**p500vax:white** (02/14/83)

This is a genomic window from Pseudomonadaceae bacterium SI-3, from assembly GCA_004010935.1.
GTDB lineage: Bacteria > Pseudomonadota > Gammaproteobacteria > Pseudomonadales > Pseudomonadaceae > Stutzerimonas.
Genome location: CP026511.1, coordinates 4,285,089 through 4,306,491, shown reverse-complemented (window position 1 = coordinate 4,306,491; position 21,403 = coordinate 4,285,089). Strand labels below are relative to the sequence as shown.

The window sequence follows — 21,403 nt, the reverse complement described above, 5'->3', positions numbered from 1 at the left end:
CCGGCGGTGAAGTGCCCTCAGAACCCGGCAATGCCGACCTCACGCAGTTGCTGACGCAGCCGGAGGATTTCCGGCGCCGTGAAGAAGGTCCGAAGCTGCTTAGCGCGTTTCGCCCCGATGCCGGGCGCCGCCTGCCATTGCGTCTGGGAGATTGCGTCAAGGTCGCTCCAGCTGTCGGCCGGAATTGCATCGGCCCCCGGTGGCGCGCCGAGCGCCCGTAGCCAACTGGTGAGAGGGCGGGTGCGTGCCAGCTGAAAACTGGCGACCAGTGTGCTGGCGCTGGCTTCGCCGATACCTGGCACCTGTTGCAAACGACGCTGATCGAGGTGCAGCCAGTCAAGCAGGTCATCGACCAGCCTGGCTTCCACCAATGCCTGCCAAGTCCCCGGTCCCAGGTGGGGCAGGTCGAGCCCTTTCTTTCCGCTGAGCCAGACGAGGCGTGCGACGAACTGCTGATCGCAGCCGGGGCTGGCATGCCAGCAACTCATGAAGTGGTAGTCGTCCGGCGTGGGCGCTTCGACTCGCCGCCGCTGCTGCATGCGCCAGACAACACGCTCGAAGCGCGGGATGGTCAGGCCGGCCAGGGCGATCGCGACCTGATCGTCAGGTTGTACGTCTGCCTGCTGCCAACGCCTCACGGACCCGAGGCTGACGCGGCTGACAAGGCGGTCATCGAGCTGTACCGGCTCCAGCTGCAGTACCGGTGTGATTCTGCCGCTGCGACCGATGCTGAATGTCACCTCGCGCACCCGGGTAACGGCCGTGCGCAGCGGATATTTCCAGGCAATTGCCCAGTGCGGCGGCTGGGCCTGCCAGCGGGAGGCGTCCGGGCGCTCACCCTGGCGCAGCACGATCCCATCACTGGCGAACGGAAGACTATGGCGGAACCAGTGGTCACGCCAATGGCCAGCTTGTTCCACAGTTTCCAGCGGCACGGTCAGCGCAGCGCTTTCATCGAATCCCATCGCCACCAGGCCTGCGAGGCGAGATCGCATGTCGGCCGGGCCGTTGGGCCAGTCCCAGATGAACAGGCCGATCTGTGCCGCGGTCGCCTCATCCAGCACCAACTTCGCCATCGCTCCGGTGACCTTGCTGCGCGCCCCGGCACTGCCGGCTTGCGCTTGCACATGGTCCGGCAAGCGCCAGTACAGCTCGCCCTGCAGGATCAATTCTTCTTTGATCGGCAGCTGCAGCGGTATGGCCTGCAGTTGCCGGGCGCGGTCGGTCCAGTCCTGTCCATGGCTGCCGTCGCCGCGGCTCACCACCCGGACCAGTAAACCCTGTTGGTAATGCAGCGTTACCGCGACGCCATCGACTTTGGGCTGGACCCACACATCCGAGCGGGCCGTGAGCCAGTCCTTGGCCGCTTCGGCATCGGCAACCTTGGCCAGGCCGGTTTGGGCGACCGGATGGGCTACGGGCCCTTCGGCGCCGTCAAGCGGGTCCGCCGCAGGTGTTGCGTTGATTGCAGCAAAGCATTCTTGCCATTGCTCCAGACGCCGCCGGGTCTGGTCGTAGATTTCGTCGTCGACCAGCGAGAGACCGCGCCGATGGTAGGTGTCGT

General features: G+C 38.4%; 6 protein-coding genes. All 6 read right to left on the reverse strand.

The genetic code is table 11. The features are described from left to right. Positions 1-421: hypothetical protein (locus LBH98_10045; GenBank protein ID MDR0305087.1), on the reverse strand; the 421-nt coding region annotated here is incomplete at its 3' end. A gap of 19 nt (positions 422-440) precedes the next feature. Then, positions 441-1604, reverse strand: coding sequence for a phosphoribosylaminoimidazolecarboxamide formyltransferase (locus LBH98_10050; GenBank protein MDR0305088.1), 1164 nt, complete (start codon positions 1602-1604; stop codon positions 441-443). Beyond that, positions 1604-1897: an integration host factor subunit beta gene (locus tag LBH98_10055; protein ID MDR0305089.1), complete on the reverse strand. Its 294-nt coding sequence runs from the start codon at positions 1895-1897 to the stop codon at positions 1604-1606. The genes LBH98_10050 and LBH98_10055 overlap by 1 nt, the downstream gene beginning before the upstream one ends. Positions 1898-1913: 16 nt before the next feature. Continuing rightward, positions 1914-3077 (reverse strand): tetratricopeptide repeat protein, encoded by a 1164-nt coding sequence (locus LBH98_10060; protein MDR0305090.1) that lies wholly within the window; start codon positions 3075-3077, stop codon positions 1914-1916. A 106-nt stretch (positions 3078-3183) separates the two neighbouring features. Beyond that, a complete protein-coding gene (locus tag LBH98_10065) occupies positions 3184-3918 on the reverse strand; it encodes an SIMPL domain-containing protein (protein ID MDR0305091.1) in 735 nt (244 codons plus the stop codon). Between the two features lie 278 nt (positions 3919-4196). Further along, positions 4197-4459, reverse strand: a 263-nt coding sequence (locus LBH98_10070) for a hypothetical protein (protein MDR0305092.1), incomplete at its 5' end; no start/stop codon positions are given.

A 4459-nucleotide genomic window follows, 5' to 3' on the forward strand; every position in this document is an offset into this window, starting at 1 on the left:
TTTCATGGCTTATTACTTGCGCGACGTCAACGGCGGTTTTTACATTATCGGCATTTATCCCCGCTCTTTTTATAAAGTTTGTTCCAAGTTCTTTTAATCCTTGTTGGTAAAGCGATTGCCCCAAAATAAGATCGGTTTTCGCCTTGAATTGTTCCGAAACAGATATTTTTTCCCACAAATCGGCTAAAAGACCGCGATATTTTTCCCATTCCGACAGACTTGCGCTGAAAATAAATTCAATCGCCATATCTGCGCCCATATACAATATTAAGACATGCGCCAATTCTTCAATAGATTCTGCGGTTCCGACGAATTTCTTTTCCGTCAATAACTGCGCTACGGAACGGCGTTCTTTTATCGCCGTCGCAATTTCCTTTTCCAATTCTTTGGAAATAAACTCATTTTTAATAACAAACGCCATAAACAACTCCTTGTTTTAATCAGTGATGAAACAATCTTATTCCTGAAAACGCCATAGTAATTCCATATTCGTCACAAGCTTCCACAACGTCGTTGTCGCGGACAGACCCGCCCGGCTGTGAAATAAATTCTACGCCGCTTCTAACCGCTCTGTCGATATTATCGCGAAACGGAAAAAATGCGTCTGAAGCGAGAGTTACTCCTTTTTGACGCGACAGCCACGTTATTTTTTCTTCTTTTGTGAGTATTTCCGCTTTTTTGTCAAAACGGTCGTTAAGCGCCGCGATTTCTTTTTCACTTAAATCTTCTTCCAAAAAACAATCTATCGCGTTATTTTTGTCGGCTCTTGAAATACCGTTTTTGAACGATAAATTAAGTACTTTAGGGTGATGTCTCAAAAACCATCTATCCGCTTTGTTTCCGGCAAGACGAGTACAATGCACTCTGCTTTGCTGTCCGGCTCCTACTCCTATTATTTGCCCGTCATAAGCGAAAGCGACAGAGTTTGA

The question about the Lowenheim-Skolem theorem and countability is called Skolem's paradox. It is concerned with the difference between the language we describe things in, and the things themselves. I can't find a book with the LST in it right now, but the seeds of the paradox are in the completeness theorem. The completeness theorem says that any consistent theory has a model whose cardinality is the max of the cardinality of the natural numbers and the cardinality of the set of formulas of the language. Modern proofs of it actually construct the model out of the constructible terms of the language. (As I remember, the proof of the LST uses the completeness theorem in exactly this way.) The paradox is that we can make first order axioms to deal with set theory in a finitely generated language, say for ZF, and inside of that theory, we can prove that there are an uncountable number of elements in the universe. The key here is that the proof is inside of the theory. Recall that a function is a set of ordered pairs which is single valued. Let S be a set. The claim that S is uncountably large is (roughly) equivalent to this sentence: (*) !((E f)(func(f) && dom(f)=S && cod(f)=N && inj(f))) Where func(f) means that f is a function, dom(f) is the domain of f, cod(f) is the codomain of f, and inj(f) means that f is injective (one- to-one). If p0 and p1 are the projections onto the first and second coordinates of a pair, (x) means "for each x", and f(x) denotes application of f, we can write these as: dom(f) = {y|Ex.(x in f) && (p0(x) = y)} cod(f) = {y|Ex.(x in f) && (p1(x) = y)} inj(f) = (x)(x')(y)((f(x) = y && f(x') = y) ==> x = x') ) (Of course we have to say what func(f) is, and specify that f is a set of pairs, but you get the general drift.) (*) is a sentence in a first order theory, ZF. (You'll have to take it on faith that N makes sense in this context.) We can certainly find sets S such that (*) is provable. (Let S = 2^N.) However, (*) is a sentence denying the existence of a certain thing. If we fix our model as the countable one that the completeness theorem says we must have, all the theorem says is that there aren't elements of the model which embed S into N. It doesn't say anything about our ability to construct them outside of the model, just that they aren't in the countable model. The situation is kind of similar to the existence of solutions to x^2=-1 in the real numbers. There aren't any solutions to that equation in the real numbers, though we can find one if we look in the complex plane. The really interesting thing here is that we can use this kind of argument to prove things about independence of axioms. To prove the independence of the axiom of choice, for example, we start with a universe where the axiom of choice is true, and construct a model of ZF where it fails. The failure of AC in the constructed model doesn't say anything about the trueness of falseness of AC in the real world, just that it's independent of the first few axioms of ZF. peace Bill White 477 Potrero Rd. Sunnyvale, Ca., 94086 lbl-csam!megatest!white Shasta!megatest!white